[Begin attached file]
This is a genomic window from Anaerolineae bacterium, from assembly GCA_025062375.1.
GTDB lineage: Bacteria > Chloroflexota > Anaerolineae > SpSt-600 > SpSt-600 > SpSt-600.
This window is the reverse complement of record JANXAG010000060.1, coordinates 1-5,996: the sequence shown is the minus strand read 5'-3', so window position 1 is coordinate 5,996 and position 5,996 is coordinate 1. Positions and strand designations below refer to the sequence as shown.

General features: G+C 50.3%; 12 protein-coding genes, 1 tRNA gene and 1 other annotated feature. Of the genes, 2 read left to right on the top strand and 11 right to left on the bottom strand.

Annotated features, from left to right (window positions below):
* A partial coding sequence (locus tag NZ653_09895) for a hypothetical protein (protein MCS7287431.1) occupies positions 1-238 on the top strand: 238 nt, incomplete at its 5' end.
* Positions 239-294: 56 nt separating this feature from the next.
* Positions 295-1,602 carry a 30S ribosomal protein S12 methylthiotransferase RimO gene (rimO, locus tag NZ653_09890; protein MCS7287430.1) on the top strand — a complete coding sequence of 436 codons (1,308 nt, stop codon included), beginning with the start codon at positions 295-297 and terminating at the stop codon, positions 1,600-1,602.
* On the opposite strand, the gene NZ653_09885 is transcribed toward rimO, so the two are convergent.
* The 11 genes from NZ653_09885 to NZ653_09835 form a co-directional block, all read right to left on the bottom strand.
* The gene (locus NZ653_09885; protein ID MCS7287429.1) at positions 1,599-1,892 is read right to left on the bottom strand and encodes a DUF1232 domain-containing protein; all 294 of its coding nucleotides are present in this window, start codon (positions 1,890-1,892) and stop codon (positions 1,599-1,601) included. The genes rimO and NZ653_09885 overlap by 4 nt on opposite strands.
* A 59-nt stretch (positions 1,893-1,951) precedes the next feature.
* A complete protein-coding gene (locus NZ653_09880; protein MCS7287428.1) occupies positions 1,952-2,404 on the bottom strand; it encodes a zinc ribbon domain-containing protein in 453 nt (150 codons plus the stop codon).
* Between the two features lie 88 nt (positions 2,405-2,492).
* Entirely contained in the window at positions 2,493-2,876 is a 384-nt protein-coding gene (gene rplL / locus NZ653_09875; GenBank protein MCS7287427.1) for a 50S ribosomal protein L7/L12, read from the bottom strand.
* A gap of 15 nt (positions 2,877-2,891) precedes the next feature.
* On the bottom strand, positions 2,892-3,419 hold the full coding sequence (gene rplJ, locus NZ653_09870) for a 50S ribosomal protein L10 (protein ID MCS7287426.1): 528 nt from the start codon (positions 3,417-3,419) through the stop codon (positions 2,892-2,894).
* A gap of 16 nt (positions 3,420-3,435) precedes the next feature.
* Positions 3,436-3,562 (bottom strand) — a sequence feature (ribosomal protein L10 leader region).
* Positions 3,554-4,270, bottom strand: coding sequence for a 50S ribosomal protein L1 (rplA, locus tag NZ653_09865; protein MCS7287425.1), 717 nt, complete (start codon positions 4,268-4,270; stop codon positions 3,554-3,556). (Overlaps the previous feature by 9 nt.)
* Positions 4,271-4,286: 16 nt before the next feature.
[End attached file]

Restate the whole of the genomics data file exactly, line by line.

This is a genomic window from Anaerolineae bacterium, from assembly GCA_025062375.1.
GTDB lineage: Bacteria > Chloroflexota > Anaerolineae > SpSt-600 > SpSt-600 > SpSt-600.
This window is the reverse complement of record JANXAG010000060.1, coordinates 1-5,996: the sequence shown is the minus strand read 5'-3', so window position 1 is coordinate 5,996 and position 5,996 is coordinate 1. Positions and strand designations below refer to the sequence as shown.

General features: G+C 50.3%; 12 protein-coding genes, 1 tRNA gene and 1 other annotated feature. Of the genes, 2 read left to right on the top strand and 11 right to left on the bottom strand.

Annotated features, from left to right (window positions below):
* A partial coding sequence (locus tag NZ653_09895) for a hypothetical protein (protein MCS7287431.1) occupies positions 1-238 on the top strand: 238 nt, incomplete at its 5' end.
* Positions 239-294: 56 nt separating this feature from the next.
* Positions 295-1,602 carry a 30S ribosomal protein S12 methylthiotransferase RimO gene (rimO, locus tag NZ653_09890; protein MCS7287430.1) on the top strand — a complete coding sequence of 436 codons (1,308 nt, stop codon included), beginning with the start codon at positions 295-297 and terminating at the stop codon, positions 1,600-1,602.
* On the opposite strand, the gene NZ653_09885 is transcribed toward rimO, so the two are convergent.
* The 11 genes from NZ653_09885 to NZ653_09835 form a co-directional block, all read right to left on the bottom strand.
* The gene (locus NZ653_09885; protein ID MCS7287429.1) at positions 1,599-1,892 is read right to left on the bottom strand and encodes a DUF1232 domain-containing protein; all 294 of its coding nucleotides are present in this window, start codon (positions 1,890-1,892) and stop codon (positions 1,599-1,601) included. The genes rimO and NZ653_09885 overlap by 4 nt on opposite strands.
* A 59-nt stretch (positions 1,893-1,951) precedes the next feature.
* A complete protein-coding gene (locus NZ653_09880; protein MCS7287428.1) occupies positions 1,952-2,404 on the bottom strand; it encodes a zinc ribbon domain-containing protein in 453 nt (150 codons plus the stop codon).
* Between the two features lie 88 nt (positions 2,405-2,492).
* Entirely contained in the window at positions 2,493-2,876 is a 384-nt protein-coding gene (gene rplL / locus NZ653_09875; GenBank protein MCS7287427.1) for a 50S ribosomal protein L7/L12, read from the bottom strand.
* A gap of 15 nt (positions 2,877-2,891) precedes the next feature.
* On the bottom strand, positions 2,892-3,419 hold the full coding sequence (gene rplJ, locus NZ653_09870) for a 50S ribosomal protein L10 (protein ID MCS7287426.1): 528 nt from the start codon (positions 3,417-3,419) through the stop codon (positions 2,892-2,894).
* A gap of 16 nt (positions 3,420-3,435) precedes the next feature.
* Positions 3,436-3,562 (bottom strand) — a sequence feature (ribosomal protein L10 leader region).
* Positions 3,554-4,270, bottom strand: coding sequence for a 50S ribosomal protein L1 (rplA, locus tag NZ653_09865; protein MCS7287425.1), 717 nt, complete (start codon positions 4,268-4,270; stop codon positions 3,554-3,556). (Overlaps the previous feature by 9 nt.)
* Positions 4,271-4,286: 16 nt before the next feature.